Hope this is useful to someone, and that I haven't gone too far afield.

    Lee
     
  10. tbm

    tbm Member

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    I will most likely use my Leica M6 TTL with, perhaps, my 50mm Summilux and my 90mm APO Summicron for the reason given in your third-to-last paragraph, Lee. Thanks for your shared thoughts! Re your first paragraph, I've won awards in my camera club upon submitting numerous color slides, but since I left it earlier this year I have gone back to the emulsion I learned when I was 11, black and white, with only occasional usage of color emulsions. I failed to shoot any b&w during the three years I was in the club and I missed it dearly!

    Terry
     
  11. thefizz

    thefizz Subscriber

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    I have used Delta 3200 in a sports hall where the lighting was not that great and I had no flash. I developed in Tmax developer 1:4 at 24 degrees C for 11 & a half minutes. The results were quite good.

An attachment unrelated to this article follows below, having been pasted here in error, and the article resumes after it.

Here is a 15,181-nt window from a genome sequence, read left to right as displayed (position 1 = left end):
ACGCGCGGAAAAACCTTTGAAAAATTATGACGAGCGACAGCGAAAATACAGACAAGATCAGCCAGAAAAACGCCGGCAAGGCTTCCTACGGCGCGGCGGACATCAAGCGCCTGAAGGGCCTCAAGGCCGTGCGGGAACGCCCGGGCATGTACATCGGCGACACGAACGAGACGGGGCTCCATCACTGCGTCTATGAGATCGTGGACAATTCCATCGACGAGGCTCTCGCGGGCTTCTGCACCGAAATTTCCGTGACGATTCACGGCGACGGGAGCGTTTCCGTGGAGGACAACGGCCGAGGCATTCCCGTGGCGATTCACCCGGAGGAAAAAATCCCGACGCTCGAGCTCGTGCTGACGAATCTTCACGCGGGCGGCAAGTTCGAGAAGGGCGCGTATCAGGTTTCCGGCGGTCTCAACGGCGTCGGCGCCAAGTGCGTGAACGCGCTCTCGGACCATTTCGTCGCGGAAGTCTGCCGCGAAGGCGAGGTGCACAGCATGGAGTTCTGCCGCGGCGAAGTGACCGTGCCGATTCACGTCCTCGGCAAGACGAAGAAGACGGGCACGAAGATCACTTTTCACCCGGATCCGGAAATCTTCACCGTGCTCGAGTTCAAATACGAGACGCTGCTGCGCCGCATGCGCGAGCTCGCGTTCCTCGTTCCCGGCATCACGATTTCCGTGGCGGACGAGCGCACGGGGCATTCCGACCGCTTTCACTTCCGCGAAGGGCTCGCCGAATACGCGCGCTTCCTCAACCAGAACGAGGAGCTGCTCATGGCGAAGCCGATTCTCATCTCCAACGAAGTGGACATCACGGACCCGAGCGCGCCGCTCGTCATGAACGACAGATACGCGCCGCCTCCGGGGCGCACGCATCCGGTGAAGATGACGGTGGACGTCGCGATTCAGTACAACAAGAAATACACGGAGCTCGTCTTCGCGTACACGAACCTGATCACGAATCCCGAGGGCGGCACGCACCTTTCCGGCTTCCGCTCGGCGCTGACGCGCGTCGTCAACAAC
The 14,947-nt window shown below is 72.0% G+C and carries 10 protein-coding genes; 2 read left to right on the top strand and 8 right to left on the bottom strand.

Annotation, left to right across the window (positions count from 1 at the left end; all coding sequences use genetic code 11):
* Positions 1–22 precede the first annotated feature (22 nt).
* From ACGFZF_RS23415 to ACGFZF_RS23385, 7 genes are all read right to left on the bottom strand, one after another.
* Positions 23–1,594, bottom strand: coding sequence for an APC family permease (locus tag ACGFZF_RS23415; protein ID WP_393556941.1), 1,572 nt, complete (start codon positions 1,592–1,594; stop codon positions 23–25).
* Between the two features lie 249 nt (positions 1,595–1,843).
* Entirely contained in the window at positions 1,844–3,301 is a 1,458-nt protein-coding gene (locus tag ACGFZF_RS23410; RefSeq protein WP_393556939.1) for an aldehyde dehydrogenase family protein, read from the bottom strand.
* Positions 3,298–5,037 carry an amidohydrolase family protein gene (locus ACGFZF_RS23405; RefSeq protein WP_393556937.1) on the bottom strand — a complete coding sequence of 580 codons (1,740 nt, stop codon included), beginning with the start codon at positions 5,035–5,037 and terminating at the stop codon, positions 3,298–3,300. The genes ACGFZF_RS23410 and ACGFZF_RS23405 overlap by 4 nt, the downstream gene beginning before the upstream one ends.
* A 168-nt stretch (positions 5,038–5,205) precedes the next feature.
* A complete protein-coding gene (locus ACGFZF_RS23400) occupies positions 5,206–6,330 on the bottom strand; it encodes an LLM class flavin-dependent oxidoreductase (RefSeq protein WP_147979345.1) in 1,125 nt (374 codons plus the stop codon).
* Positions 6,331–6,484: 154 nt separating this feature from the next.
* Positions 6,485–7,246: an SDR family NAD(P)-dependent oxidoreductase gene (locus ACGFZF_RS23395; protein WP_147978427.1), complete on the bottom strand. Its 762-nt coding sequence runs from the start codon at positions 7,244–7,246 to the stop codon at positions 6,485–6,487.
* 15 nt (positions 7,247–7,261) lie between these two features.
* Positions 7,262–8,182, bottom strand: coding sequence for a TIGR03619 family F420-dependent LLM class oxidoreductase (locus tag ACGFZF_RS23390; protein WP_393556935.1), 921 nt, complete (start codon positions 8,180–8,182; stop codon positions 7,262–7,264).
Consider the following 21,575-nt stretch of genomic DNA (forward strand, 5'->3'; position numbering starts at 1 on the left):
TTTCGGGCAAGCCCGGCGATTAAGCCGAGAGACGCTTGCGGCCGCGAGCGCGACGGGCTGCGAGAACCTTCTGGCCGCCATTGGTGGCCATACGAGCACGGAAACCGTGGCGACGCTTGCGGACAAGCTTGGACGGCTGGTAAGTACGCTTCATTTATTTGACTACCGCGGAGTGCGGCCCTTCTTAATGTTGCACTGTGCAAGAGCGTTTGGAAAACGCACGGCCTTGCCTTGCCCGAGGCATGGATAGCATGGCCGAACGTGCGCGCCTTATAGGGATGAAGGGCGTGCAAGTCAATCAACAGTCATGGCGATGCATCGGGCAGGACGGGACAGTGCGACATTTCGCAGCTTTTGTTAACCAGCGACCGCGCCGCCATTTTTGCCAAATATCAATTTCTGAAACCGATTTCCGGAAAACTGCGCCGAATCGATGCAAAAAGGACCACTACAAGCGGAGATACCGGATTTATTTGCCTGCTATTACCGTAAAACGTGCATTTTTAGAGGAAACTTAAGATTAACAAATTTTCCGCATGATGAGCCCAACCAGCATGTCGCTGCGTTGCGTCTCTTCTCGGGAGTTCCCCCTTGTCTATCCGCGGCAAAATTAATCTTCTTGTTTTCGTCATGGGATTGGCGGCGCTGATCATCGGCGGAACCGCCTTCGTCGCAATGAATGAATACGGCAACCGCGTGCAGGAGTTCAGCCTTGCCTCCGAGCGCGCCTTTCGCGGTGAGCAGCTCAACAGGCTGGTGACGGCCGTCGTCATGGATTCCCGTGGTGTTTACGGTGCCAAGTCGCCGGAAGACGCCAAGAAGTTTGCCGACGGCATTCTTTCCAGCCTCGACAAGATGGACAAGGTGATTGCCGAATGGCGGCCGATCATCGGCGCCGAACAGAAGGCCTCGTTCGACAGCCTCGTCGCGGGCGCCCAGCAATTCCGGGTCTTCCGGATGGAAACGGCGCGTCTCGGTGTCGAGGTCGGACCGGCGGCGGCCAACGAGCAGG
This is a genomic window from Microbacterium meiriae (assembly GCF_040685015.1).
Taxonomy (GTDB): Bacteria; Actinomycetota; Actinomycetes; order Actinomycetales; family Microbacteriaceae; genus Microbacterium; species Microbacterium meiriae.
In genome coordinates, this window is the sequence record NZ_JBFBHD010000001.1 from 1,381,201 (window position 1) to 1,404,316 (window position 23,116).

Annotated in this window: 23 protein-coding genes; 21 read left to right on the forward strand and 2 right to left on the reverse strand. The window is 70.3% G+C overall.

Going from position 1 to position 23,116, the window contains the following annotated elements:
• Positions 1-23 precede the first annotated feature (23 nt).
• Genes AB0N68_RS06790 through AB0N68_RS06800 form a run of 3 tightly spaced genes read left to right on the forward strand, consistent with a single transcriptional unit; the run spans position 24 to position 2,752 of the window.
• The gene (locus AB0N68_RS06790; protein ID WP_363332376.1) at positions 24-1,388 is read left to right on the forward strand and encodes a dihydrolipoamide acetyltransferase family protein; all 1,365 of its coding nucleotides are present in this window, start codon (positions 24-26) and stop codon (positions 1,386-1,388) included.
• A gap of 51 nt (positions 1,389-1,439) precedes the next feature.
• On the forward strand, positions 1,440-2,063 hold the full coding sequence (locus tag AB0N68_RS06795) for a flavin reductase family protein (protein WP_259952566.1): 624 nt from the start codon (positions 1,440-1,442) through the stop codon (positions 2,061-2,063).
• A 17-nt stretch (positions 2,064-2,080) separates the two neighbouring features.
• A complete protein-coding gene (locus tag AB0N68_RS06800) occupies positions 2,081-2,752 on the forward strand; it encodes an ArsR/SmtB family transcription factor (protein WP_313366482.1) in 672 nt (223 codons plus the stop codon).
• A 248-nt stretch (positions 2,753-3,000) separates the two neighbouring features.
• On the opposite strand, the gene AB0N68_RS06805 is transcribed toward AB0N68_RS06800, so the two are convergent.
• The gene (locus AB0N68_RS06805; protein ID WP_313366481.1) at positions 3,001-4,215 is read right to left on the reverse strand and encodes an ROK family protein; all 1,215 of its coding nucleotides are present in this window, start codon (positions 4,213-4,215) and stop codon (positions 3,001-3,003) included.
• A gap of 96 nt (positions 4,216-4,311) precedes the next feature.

Peter
     
  12. kjsphoto

    kjsphoto Subscriber

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    Here is the problem. I shoot a ton of sports and a lot of basketball. Reember that you are going to need a shutter speed of at least 1/320 - 1/400th os a second to try and freeze the action and tha tis only if the are comign at you and at an angle. If they come horzintal you will get motion at 320th. IN most byms where the light is dim I will be at 1600 ISO at 1/400 - 1/320th @ f1.4. The wider the galss the more light you will get and will not hav eto be so wide open. I shoot with a 85, 28 and 50 1.4 lens.